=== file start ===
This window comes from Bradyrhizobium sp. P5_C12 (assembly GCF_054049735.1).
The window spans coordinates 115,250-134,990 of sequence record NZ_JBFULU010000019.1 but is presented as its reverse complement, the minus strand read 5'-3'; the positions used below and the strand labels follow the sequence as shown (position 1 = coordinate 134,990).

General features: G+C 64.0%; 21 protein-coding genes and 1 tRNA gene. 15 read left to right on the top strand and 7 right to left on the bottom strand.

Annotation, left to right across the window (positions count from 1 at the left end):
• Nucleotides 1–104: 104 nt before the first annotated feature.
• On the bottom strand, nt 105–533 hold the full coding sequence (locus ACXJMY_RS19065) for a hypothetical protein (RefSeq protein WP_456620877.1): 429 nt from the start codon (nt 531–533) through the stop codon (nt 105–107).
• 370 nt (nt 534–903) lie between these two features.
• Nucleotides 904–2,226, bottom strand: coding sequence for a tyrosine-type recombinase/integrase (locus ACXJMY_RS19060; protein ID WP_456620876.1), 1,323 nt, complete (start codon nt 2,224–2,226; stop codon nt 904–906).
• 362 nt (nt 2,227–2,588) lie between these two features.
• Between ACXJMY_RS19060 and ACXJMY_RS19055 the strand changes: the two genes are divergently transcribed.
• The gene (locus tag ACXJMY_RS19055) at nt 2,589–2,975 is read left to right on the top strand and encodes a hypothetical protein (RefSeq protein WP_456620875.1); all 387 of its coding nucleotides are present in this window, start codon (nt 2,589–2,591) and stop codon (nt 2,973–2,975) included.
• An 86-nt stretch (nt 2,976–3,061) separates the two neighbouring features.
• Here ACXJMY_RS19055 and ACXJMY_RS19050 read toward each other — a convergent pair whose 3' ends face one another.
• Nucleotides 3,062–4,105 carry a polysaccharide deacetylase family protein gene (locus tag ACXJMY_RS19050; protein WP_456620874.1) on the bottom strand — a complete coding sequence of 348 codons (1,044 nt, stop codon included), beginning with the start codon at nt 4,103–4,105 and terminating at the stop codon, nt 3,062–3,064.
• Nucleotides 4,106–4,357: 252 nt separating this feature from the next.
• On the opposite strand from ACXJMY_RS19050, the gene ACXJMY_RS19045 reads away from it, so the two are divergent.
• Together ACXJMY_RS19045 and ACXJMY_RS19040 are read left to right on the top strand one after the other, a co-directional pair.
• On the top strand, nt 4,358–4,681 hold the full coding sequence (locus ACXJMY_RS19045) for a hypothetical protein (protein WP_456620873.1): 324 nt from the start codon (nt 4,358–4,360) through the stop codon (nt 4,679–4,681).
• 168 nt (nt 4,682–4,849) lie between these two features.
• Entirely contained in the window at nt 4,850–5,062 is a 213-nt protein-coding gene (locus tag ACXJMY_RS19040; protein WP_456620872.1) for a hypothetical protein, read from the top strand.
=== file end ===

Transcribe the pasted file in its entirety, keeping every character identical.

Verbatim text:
This window comes from Bradyrhizobium sp. P5_C12 (assembly GCF_054049735.1).
The window spans coordinates 115,250-134,990 of sequence record NZ_JBFULU010000019.1 but is presented as its reverse complement, the minus strand read 5'-3'; the positions used below and the strand labels follow the sequence as shown (position 1 = coordinate 134,990).

General features: G+C 64.0%; 21 protein-coding genes and 1 tRNA gene. 15 read left to right on the top strand and 7 right to left on the bottom strand.

Annotation, left to right across the window (positions count from 1 at the left end):
• Nucleotides 1–104: 104 nt before the first annotated feature.
• On the bottom strand, nt 105–533 hold the full coding sequence (locus ACXJMY_RS19065) for a hypothetical protein (RefSeq protein WP_456620877.1): 429 nt from the start codon (nt 531–533) through the stop codon (nt 105–107).
• 370 nt (nt 534–903) lie between these two features.
• Nucleotides 904–2,226, bottom strand: coding sequence for a tyrosine-type recombinase/integrase (locus ACXJMY_RS19060; protein ID WP_456620876.1), 1,323 nt, complete (start codon nt 2,224–2,226; stop codon nt 904–906).
• 362 nt (nt 2,227–2,588) lie between these two features.
• Between ACXJMY_RS19060 and ACXJMY_RS19055 the strand changes: the two genes are divergently transcribed.
• The gene (locus tag ACXJMY_RS19055) at nt 2,589–2,975 is read left to right on the top strand and encodes a hypothetical protein (RefSeq protein WP_456620875.1); all 387 of its coding nucleotides are present in this window, start codon (nt 2,589–2,591) and stop codon (nt 2,973–2,975) included.
• An 86-nt stretch (nt 2,976–3,061) separates the two neighbouring features.
• Here ACXJMY_RS19055 and ACXJMY_RS19050 read toward each other — a convergent pair whose 3' ends face one another.
• Nucleotides 3,062–4,105 carry a polysaccharide deacetylase family protein gene (locus tag ACXJMY_RS19050; protein WP_456620874.1) on the bottom strand — a complete coding sequence of 348 codons (1,044 nt, stop codon included), beginning with the start codon at nt 4,103–4,105 and terminating at the stop codon, nt 3,062–3,064.
• Nucleotides 4,106–4,357: 252 nt separating this feature from the next.
• On the opposite strand from ACXJMY_RS19050, the gene ACXJMY_RS19045 reads away from it, so the two are divergent.
• Together ACXJMY_RS19045 and ACXJMY_RS19040 are read left to right on the top strand one after the other, a co-directional pair.
• On the top strand, nt 4,358–4,681 hold the full coding sequence (locus ACXJMY_RS19045) for a hypothetical protein (protein WP_456620873.1): 324 nt from the start codon (nt 4,358–4,360) through the stop codon (nt 4,679–4,681).
• 168 nt (nt 4,682–4,849) lie between these two features.
• Entirely contained in the window at nt 4,850–5,062 is a 213-nt protein-coding gene (locus tag ACXJMY_RS19040; protein WP_456620872.1) for a hypothetical protein, read from the top strand.